Systems approach theory offers us some opportunities to look at issues from two perspectives. The first of these deals with the internal actors of the event and reveals the relationship between them. The other is; Taking into account the external actors of the event, it shows to what extent the connections between these actors affect the internal actors. Although this may seem a bit complicated, if you have internal and external actors
If we do not evaluate them together, the recommendations we propose as a result will either become undirected or cause the system to stop.
While reading Doktar Firm’s report titled “Farmer’s pulse” (2020) in the past few days, I remembered which mistakes were made among the reasons for the failure of the plans that have been tried to be made in the agricultural sector for years. I asked myself these questions:
-Have we defined the “internal actors” of the sector and the relationship between these actors correctly?
-Who are the “external actors” of the sector, how were the relations between these actors?
-Did we establish the relationship between the “internal and external actors” of the sector correctly?
As everyone agrees, there is currently a serious bottleneck, namely entropy, in the agricultural sector. In my opinion, over the years, it has been tried to find solutions by taking into account the internal dynamics of the sector. It was very difficult to manage the system, as there was usually no connection between these dynamics. On the other hand, there were also external players who influenced this system. Each of these players was influencing factors within the system. Since we could not see or relate to them, it was not possible for us to realize the expected productivity, success and innovative work in agricultural areas.
To give examples;
-People engaged in agriculture in our country are leaving the sector day by day. The average age of people currently engaged in agriculture is about 55. These people continue agriculture with experience-based farming methods, that is, inherited from their fathers.
-A large part of our soil has become acidified and unproductive due to improper spraying and fertilization.
– Since the farmers did not look closely at the issue of cooperatives and the existing cooperatives were not managed successfully, the chain between the producer and the consumer was managed by the merchants, and as a result, the income of the farmer was very low.
-There are approximately 47 agricultural faculties in our country, and the transfer of information could not be done correctly due to the fact that the agricultural engineers who graduated from these schools were not able to establish a bridge between the engineer and the farmer, as well as the outdated education methods they received.
– Institutions such as cooperatives, agricultural chambers and non-governmental organizations in the country have become “toys” of political games.
– In universities, academicians doing scientific research were not supported, hundreds of researches were put on the shelves.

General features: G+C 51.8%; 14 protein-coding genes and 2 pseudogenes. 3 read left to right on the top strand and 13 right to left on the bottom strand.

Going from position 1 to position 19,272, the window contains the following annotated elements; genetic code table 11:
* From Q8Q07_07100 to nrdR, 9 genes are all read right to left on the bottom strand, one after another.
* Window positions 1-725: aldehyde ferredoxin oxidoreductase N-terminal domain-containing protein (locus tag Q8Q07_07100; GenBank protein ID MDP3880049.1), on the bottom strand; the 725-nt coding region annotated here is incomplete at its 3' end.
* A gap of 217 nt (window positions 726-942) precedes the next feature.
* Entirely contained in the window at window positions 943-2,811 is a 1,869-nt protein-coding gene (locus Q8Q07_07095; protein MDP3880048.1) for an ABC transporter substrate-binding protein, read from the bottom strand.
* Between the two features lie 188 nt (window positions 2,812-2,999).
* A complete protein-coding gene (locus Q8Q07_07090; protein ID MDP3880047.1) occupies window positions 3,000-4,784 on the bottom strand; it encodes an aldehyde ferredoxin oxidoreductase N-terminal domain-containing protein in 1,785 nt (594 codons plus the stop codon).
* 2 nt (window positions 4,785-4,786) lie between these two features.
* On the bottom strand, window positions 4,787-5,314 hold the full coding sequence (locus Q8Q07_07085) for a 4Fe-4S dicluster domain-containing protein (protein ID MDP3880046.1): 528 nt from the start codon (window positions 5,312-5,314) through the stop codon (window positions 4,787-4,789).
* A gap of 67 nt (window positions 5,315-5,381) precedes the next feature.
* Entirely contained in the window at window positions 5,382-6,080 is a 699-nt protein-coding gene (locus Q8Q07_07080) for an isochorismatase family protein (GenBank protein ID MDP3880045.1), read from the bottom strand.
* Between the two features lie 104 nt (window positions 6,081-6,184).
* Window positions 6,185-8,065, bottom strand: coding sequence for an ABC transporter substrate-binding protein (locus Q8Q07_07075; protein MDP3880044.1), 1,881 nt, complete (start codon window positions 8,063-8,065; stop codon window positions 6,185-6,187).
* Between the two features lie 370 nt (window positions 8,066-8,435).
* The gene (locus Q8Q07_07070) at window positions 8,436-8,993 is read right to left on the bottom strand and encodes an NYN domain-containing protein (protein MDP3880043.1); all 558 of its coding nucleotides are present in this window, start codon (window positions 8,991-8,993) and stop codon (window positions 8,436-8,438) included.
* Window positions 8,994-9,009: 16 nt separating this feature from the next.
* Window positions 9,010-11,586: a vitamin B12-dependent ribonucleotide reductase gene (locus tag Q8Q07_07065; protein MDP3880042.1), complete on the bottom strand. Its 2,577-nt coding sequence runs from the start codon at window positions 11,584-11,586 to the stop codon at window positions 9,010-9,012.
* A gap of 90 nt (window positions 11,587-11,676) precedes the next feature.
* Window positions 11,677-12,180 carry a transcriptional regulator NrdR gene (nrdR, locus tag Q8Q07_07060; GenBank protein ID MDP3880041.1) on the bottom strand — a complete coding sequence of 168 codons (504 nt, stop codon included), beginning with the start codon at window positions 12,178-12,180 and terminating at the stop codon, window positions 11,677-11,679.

– In agriculture, it was too late to switch to digital technology, and because the current situation is not clearly defined, it has become unmanageable.
Foreign dependency has increased day by day and it has become an import-oriented agricultural country.
All this had to be said “stop” somewhere. Because, on the one hand, a crisis that affects the world in the same way, such as the “climate crisis and drought”, is pushing our limits. A serious reform movement is needed in the agricultural sector, which causes the most greenhouse gas emissions. In other words, there is a need for a more objective, plain and clear perspective on the system from the inside and outside.
The agreement that will lead us to a rapid reform implementation in the agriculture and food sector today will be the “Green Agreement” approved by the European Union. For this reason, this report published by Doktar Company is a very remarkable study in terms of evaluating the current situation of the “farmers”, who are the internal actors of the agricultural sector, as of 2010. Let’s take a look at this report together:
1) Income and Investment Rates
No matter in which sector we consider the person working, if the person working does not receive the reward of his labor that year; either he does not continue that business after a year, that is, he quits the farming profession or does not invest in this field.
According to the results of the research conducted with 3000 producers in 81 provinces, 462 districts, the proportion of farmers whose cultivation areas decreased is higher than those whose cultivation areas increased. This situation shows that a serious decrease is observed in the incomes of our farmers engaged in agriculture in Turkey. This rate is 54% in vegetable and fruit producer, 50% in grain producer and 51% in industrial agriculture producer. This is a pretty serious problem.